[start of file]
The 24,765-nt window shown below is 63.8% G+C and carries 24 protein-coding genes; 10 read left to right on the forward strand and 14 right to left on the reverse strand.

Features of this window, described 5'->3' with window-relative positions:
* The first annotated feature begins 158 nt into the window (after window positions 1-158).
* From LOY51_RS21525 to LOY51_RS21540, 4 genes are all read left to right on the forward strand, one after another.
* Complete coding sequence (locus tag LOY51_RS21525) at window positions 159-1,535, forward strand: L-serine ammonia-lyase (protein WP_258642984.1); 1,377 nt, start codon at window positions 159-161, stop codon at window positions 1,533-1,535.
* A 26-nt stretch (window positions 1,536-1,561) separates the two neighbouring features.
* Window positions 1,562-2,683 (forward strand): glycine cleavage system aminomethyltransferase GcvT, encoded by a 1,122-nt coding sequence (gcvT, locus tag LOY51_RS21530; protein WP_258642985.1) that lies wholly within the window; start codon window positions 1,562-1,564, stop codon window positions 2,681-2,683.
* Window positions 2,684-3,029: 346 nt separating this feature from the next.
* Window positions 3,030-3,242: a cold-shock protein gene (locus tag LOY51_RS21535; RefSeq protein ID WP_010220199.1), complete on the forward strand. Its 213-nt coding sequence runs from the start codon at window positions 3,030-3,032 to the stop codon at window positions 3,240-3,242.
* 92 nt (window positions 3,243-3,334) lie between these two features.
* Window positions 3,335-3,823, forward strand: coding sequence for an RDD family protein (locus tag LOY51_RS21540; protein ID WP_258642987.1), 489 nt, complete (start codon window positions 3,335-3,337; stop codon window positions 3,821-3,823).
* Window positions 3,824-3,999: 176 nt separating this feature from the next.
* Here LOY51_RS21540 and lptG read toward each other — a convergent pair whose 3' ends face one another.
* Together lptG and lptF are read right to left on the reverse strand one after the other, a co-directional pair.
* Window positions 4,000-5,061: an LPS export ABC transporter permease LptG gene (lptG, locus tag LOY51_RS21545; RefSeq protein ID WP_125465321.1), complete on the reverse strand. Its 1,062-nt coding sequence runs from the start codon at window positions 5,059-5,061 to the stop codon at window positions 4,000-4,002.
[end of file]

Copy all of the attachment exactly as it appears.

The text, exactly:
The 24,765-nt window shown below is 63.8% G+C and carries 24 protein-coding genes; 10 read left to right on the forward strand and 14 right to left on the reverse strand.

Features of this window, described 5'->3' with window-relative positions:
* The first annotated feature begins 158 nt into the window (after window positions 1-158).
* From LOY51_RS21525 to LOY51_RS21540, 4 genes are all read left to right on the forward strand, one after another.
* Complete coding sequence (locus tag LOY51_RS21525) at window positions 159-1,535, forward strand: L-serine ammonia-lyase (protein WP_258642984.1); 1,377 nt, start codon at window positions 159-161, stop codon at window positions 1,533-1,535.
* A 26-nt stretch (window positions 1,536-1,561) separates the two neighbouring features.
* Window positions 1,562-2,683 (forward strand): glycine cleavage system aminomethyltransferase GcvT, encoded by a 1,122-nt coding sequence (gcvT, locus tag LOY51_RS21530; protein WP_258642985.1) that lies wholly within the window; start codon window positions 1,562-1,564, stop codon window positions 2,681-2,683.
* Window positions 2,684-3,029: 346 nt separating this feature from the next.
* Window positions 3,030-3,242: a cold-shock protein gene (locus tag LOY51_RS21535; RefSeq protein ID WP_010220199.1), complete on the forward strand. Its 213-nt coding sequence runs from the start codon at window positions 3,030-3,032 to the stop codon at window positions 3,240-3,242.
* 92 nt (window positions 3,243-3,334) lie between these two features.
* Window positions 3,335-3,823, forward strand: coding sequence for an RDD family protein (locus tag LOY51_RS21540; protein ID WP_258642987.1), 489 nt, complete (start codon window positions 3,335-3,337; stop codon window positions 3,821-3,823).
* Window positions 3,824-3,999: 176 nt separating this feature from the next.
* Here LOY51_RS21540 and lptG read toward each other — a convergent pair whose 3' ends face one another.
* Together lptG and lptF are read right to left on the reverse strand one after the other, a co-directional pair.
* Window positions 4,000-5,061: an LPS export ABC transporter permease LptG gene (lptG, locus tag LOY51_RS21545; RefSeq protein ID WP_125465321.1), complete on the reverse strand. Its 1,062-nt coding sequence runs from the start codon at window positions 5,059-5,061 to the stop codon at window positions 4,000-4,002.